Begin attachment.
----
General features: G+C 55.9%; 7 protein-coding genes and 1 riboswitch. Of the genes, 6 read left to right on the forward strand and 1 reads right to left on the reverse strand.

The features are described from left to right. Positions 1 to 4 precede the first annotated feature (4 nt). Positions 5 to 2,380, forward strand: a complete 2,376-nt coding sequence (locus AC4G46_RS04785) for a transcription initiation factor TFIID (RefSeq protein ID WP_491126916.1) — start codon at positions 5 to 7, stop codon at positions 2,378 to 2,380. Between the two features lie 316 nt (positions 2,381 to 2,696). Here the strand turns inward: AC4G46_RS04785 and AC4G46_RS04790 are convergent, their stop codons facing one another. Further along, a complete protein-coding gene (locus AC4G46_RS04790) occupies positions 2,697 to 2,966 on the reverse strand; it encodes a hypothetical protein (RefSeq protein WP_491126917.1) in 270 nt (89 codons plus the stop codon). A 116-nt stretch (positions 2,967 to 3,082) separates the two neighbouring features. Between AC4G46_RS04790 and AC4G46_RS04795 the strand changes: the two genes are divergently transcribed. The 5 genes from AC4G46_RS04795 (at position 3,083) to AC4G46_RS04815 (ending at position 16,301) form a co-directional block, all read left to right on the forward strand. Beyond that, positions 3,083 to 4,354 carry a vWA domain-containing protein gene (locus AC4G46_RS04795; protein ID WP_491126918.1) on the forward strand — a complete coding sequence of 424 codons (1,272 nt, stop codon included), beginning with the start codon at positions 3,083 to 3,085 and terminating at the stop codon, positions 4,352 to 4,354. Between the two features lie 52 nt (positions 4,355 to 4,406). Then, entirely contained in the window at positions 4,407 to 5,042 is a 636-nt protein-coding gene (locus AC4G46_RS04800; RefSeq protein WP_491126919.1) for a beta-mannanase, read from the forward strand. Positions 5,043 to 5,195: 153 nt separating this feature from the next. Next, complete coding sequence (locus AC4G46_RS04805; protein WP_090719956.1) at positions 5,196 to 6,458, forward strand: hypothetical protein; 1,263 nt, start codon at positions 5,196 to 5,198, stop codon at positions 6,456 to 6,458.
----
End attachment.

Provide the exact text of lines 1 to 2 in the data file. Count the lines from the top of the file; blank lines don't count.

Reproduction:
General features: G+C 55.9%; 7 protein-coding genes and 1 riboswitch. Of the genes, 6 read left to right on the forward strand and 1 reads right to left on the reverse strand.

The features are described from left to right. Positions 1 to 4 precede the first annotated feature (4 nt). Positions 5 to 2,380, forward strand: a complete 2,376-nt coding sequence (locus AC4G46_RS04785) for a transcription initiation factor TFIID (RefSeq protein ID WP_491126916.1) — start codon at positions 5 to 7, stop codon at positions 2,378 to 2,380. Between the two features lie 316 nt (positions 2,381 to 2,696). Here the strand turns inward: AC4G46_RS04785 and AC4G46_RS04790 are convergent, their stop codons facing one another. Further along, a complete protein-coding gene (locus AC4G46_RS04790) occupies positions 2,697 to 2,966 on the reverse strand; it encodes a hypothetical protein (RefSeq protein WP_491126917.1) in 270 nt (89 codons plus the stop codon). A 116-nt stretch (positions 2,967 to 3,082) separates the two neighbouring features. Between AC4G46_RS04790 and AC4G46_RS04795 the strand changes: the two genes are divergently transcribed. The 5 genes from AC4G46_RS04795 (at position 3,083) to AC4G46_RS04815 (ending at position 16,301) form a co-directional block, all read left to right on the forward strand. Beyond that, positions 3,083 to 4,354 carry a vWA domain-containing protein gene (locus AC4G46_RS04795; protein ID WP_491126918.1) on the forward strand — a complete coding sequence of 424 codons (1,272 nt, stop codon included), beginning with the start codon at positions 3,083 to 3,085 and terminating at the stop codon, positions 4,352 to 4,354. Between the two features lie 52 nt (positions 4,355 to 4,406). Then, entirely contained in the window at positions 4,407 to 5,042 is a 636-nt protein-coding gene (locus AC4G46_RS04800; RefSeq protein WP_491126919.1) for a beta-mannanase, read from the forward strand. Positions 5,043 to 5,195: 153 nt separating this feature from the next. Next, complete coding sequence (locus AC4G46_RS04805; protein WP_090719956.1) at positions 5,196 to 6,458, forward strand: hypothetical protein; 1,263 nt, start codon at positions 5,196 to 5,198, stop codon at positions 6,456 to 6,458.